MRI scans have shown exactly what happens when you crack your knuckles to determine the cause of the distinctive popping sound – dubbed the "pull my finger study".
Scientists at the University of Alberta found the sounds made are a result of a cavity forming rapidly inside the joint.
The study, published in the journal PLOS One, puts to bed a long-standing debate about the cause of joint cracking – it was first theorised as being a vapour bubble formation in 1947.
Lead author Greg Kawchuk said: "We call it the 'pull my finger study' - and actually pulled on someone's finger and filmed what happens in the MRI. When you do that, you can actually see very clearly what is happening inside the joints."
Researchers decided to bypass the theories and look directly at the knuckles through an MRI machine. Nanaimo chiropractor Jerome Fryer, who initially put forward a new theory for the knuckle-cracking debate, was found to be able to crack every finger over and over again.
His fingers were inserted into a tube connected to a cable that slowly pulled his knuckle until the joint cracked. MRI video captured each result in real time.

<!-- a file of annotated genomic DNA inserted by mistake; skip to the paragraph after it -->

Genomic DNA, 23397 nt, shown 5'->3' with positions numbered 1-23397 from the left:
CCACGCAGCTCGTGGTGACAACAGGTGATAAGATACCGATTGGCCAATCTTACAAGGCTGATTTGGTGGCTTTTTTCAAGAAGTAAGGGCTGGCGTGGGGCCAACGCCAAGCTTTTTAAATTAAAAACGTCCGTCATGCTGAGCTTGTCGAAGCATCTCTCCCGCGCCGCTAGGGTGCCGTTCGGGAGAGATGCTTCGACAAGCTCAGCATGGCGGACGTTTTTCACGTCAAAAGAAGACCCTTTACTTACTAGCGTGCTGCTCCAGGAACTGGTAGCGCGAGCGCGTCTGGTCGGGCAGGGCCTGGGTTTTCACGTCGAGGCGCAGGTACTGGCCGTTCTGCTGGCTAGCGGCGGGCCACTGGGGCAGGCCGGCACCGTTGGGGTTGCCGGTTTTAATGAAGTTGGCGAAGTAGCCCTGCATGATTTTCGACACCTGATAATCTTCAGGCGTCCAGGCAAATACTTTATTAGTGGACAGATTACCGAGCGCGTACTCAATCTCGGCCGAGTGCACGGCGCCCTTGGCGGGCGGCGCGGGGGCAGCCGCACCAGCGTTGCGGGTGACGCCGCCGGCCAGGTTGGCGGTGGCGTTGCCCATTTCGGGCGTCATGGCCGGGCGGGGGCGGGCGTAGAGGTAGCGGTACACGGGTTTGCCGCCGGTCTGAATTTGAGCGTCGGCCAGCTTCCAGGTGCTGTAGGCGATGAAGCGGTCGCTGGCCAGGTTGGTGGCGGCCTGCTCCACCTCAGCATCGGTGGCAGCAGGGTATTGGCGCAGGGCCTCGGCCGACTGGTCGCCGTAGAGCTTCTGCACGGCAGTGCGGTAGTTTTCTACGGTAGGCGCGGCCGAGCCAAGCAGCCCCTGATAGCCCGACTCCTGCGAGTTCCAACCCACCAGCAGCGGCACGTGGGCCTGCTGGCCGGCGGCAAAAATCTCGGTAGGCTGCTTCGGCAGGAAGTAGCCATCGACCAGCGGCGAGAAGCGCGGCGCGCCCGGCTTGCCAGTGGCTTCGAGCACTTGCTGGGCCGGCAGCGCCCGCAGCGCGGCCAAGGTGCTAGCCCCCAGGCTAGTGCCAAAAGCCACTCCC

In every event, the cracking and joint separation were associated with a rapid creation of a gas-filled cavity within the synovial fluid, which lubricates the joints.
"It's a little bit like forming a vacuum," Kawchuk explained. "As the joint surfaces suddenly separate, there is no more fluid available to fill the increasing joint volume, so a cavity is created and that event is what's associated with the sound."
They also found a white flash just before cracking that has never been observed before – the scientists think this is water suddenly being drawn together just before the crack.
Researchers say their findings could provide new avenues of study about whether cracking knuckles is good or bad for you. Previously, scientists have found the amount of force needed to crack your knuckles exerts enough energy to damage hard surfaces but habitual knuckle cracking does not appear to cause long-term harm.
The team plans to investigate this next. "The ability to crack your knuckles could be related to joint health," Kawchuk said.
"It may be that we can use this new discovery to see when joint problems begin long before symptoms start, which would give patients and clinicians the possibility of addressing joint problems before they begin."